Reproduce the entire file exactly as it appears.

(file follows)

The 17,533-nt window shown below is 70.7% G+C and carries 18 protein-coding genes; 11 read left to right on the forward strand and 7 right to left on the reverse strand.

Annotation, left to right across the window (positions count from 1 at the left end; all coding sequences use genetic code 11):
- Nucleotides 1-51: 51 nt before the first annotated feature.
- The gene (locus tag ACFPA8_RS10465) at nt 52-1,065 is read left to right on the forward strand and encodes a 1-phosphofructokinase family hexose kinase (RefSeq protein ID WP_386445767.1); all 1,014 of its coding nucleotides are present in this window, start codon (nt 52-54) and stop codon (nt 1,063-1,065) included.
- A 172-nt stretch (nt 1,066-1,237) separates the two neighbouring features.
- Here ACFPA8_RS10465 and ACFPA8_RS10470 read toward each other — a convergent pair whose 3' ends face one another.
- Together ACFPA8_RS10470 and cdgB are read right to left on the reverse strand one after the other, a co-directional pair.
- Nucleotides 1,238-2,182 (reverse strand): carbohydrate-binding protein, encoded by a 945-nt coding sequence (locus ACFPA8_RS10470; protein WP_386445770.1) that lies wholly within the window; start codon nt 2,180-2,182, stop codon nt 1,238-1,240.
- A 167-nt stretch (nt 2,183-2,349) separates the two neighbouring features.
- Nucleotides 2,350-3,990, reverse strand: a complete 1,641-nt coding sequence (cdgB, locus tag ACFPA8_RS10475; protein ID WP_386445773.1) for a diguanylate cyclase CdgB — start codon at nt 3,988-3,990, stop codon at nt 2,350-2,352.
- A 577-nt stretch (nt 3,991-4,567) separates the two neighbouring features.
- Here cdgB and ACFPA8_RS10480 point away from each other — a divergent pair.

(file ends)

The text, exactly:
The 17,533-nt window shown below is 70.7% G+C and carries 18 protein-coding genes; 11 read left to right on the forward strand and 7 right to left on the reverse strand.

Annotation, left to right across the window (positions count from 1 at the left end; all coding sequences use genetic code 11):
- Nucleotides 1-51: 51 nt before the first annotated feature.
- The gene (locus tag ACFPA8_RS10465) at nt 52-1,065 is read left to right on the forward strand and encodes a 1-phosphofructokinase family hexose kinase (RefSeq protein ID WP_386445767.1); all 1,014 of its coding nucleotides are present in this window, start codon (nt 52-54) and stop codon (nt 1,063-1,065) included.
- A 172-nt stretch (nt 1,066-1,237) separates the two neighbouring features.
- Here ACFPA8_RS10465 and ACFPA8_RS10470 read toward each other — a convergent pair whose 3' ends face one another.
- Together ACFPA8_RS10470 and cdgB are read right to left on the reverse strand one after the other, a co-directional pair.
- Nucleotides 1,238-2,182 (reverse strand): carbohydrate-binding protein, encoded by a 945-nt coding sequence (locus ACFPA8_RS10470; protein WP_386445770.1) that lies wholly within the window; start codon nt 2,180-2,182, stop codon nt 1,238-1,240.
- A 167-nt stretch (nt 2,183-2,349) separates the two neighbouring features.
- Nucleotides 2,350-3,990, reverse strand: a complete 1,641-nt coding sequence (cdgB, locus tag ACFPA8_RS10475; protein ID WP_386445773.1) for a diguanylate cyclase CdgB — start codon at nt 3,988-3,990, stop codon at nt 2,350-2,352.
- A 577-nt stretch (nt 3,991-4,567) separates the two neighbouring features.
- Here cdgB and ACFPA8_RS10480 point away from each other — a divergent pair.